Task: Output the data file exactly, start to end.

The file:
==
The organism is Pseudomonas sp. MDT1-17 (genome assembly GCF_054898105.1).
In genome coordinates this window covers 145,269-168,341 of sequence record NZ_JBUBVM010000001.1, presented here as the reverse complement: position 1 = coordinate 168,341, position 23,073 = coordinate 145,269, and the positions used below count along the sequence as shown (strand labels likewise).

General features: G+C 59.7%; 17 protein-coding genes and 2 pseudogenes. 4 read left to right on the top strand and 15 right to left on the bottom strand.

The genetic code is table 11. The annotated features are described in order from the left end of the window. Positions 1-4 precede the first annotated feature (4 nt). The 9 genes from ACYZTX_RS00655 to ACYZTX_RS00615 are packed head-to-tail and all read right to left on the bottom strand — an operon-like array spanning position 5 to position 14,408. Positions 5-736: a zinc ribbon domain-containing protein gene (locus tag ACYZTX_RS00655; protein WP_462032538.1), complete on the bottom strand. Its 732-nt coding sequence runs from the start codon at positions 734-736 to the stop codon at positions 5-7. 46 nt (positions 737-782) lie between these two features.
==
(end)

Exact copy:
The organism is Pseudomonas sp. MDT1-17 (genome assembly GCF_054898105.1).
In genome coordinates this window covers 145,269-168,341 of sequence record NZ_JBUBVM010000001.1, presented here as the reverse complement: position 1 = coordinate 168,341, position 23,073 = coordinate 145,269, and the positions used below count along the sequence as shown (strand labels likewise).

General features: G+C 59.7%; 17 protein-coding genes and 2 pseudogenes. 4 read left to right on the top strand and 15 right to left on the bottom strand.

The genetic code is table 11. The annotated features are described in order from the left end of the window. Positions 1-4 precede the first annotated feature (4 nt). The 9 genes from ACYZTX_RS00655 to ACYZTX_RS00615 are packed head-to-tail and all read right to left on the bottom strand — an operon-like array spanning position 5 to position 14,408. Positions 5-736: a zinc ribbon domain-containing protein gene (locus tag ACYZTX_RS00655; protein WP_462032538.1), complete on the bottom strand. Its 732-nt coding sequence runs from the start codon at positions 734-736 to the stop codon at positions 5-7. 46 nt (positions 737-782) lie between these two features.